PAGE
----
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Gigabit Cities

Gigabites: Facebook vs. Google in Gig City Race

Welcome to another Gigabites. This week, Facebook and Google Fiber both flaunt their wireless gigabit plans, while virtual reality apps promise to make good use of gigabit broadband in the near future.

  • Facebook made some pretty splashy connectivity announcements at its F8 developer conference this week, including a plan to spread low-cost, high-speed wireless broadband to new regions. As part of that wireless strategy, Facebook has partnered with the City of San Jose to test out a new type of technology the company is calling Terragraph. The Terragraph system uses high-frequency spectrum in the 60 GHz band, and Facebook promises to use the technology to bring wireless gigabit speeds to San Jose residents before the end of the year. (See Facebook Debuts Terragraph & ARIES to Extend Wireless.)

    Terregraph nodes connect urban downtowns. 
(Source: Facebook)
    Terregraph nodes connect urban downtowns. (Source: Facebook)

    However, Facebook wasn't the only one testing the wireless waters over the last few days. Google Fiber Inc. told the Kansas City Star that it wants to begin testing new wireless technology in Kansas City, Mo. this year, using spectrum in the 3.5 GHz frequency band. The company applied for and received access to light poles and other fixtures from the city to deploy new antennas for the experiment. Google Fiber said that if the trial is successful, "the Kansas City metro area will be the first Gigabit region to benefit with new advanced wireless services."

    In a further interview with Recode, Craig Barratt, who oversees Google Fiber, explained that the company is testing multiple types of high-speed wireless technologies. The goal is ultimately to reach areas that are too expensive to wire with fiber. And as reporter Mark Bergen pointed out, while Facebook doesn't want to operate broadband networks as part of its business, Alphabet Inc. , parent company of Google Fiber, does.


  • Learn more about network transformation at our upcoming Big Communications Event in Austin, TX, May 24-25. You can register now.

  • Meanwhile, in other Google Fiber news, the company has dropped the Internet service tier in Kansas City that offered speeds of 5 Mbit/s for free after a $300 installation charge. However, DSLReports has confirmed that the ISP will soon replace that offering with a 25 Mbit/s tier at a fee of $15 per month for certain low-income households. That new offering will supplement another plan by Google Fiber to deliver free gigabit service to select low-income housing developments.

  • Facebook used F8 not only to promote connectivity, but also new applications that will suck up a lot of the bandwidth it hopes to help create. Among them is Facebook's new Surround 360 platform that is designed to support the development of new augmented and virtual reality services. Virtual selfie, anyone? (See Why Gigabit Broadband? Facebook Answers.)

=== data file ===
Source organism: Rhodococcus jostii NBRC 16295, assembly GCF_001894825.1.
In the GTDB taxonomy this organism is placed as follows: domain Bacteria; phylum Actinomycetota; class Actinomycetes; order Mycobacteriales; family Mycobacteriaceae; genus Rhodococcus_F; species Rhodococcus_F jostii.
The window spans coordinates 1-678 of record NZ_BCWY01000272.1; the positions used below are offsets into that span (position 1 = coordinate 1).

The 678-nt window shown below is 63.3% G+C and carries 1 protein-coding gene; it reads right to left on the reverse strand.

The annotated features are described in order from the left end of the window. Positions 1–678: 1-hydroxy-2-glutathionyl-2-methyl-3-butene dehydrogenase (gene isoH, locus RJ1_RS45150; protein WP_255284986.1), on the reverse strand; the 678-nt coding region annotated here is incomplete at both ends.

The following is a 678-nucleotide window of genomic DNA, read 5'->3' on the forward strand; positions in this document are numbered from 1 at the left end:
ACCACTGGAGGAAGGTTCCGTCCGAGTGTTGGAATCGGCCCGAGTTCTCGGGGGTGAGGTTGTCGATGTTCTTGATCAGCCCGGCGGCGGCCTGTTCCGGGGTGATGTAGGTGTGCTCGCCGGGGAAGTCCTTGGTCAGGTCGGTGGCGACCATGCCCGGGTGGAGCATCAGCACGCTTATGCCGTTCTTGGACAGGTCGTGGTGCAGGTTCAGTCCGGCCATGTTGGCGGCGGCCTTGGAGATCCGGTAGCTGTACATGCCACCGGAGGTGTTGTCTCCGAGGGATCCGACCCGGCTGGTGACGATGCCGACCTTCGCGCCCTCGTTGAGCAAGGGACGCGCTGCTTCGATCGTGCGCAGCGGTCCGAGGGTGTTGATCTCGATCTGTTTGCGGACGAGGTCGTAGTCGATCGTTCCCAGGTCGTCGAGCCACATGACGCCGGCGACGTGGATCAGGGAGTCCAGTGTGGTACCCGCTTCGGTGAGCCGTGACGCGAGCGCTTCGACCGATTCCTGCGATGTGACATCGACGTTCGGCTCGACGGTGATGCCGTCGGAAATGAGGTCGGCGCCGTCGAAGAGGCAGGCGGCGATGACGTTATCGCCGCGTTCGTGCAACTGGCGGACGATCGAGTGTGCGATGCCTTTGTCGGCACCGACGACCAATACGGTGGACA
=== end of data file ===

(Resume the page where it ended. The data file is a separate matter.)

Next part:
• And finally, a company called Medical Realities gave consumers another reason to go virtual today. The organization streamed a surgical procedure live on Thursday with two 360-degree cameras capturing and outputting the action into a virtual reality app. That's a bloody lot of bandwidth.

    — Mari Silbey, Senior Editor, Cable/Video, Light Reading

  • kq4ym 4/23/2016 | 7:12:22 PM
    Re: How much is "a lot" of bandwidth? It will be very interesting to see just how fast Facebook can monetize it's VR efforts. Even with gig city capabilities I can't see a big demand yet for the expensive hardware needed other than for the gamers who certainly will put it to good use.
    t.bogataj 4/18/2016 | 2:57:43 AM
    Re: How much is "a lot" of bandwidth? "Software will always expand to fill all available (hardware and networking) resources." (1st law of software thermodynamics)

    How much is "enough" bandwidth? It is just like asking about "enough" processor speed or "enough" RAM. No such thing exists, because apps will always use it all and eventually require more.

    This is what runs the digital economy.

    T.
    danielcawrey 4/16/2016 | 1:48:13 PM
    Re: How much is "a lot" of bandwidth? Facebook is so bullish on VR that it knows it needs to boost broadband in order for the experience to be great for users. The company wants to be the defacto operating system for virtual reality. In order to do that, it needs to build things like this San Jose project, a city that will probably adopt VR faster than many others because of its Silicon Valley location. 
    Duh! 4/15/2016 | 12:00:26 PM
    How much is "a lot" of bandwidth? One of the industry's existential questions is "how much bandwidth must the residential access network have in order not to be the bottleneck for forseeable applications?"  Market sentiment says "a Gigabit"; the FCC says 25/5 (except for ConnectAmerica, which settles for 10/1); DSL-heavy incumbents say that 3/1.5 is good enough.  Empirical evidence suggests that the FCC is in the right ballpark, with a good margin, for one stream of 4k/HDR video plus pretty much everything else.

    This piece describes two applications as using "a lot of bandwidth", without quantifying.  How much is a lot? More than the FCC definition? More than a Gigabit? How much of the installed and planned access infrastructure would preclude them?
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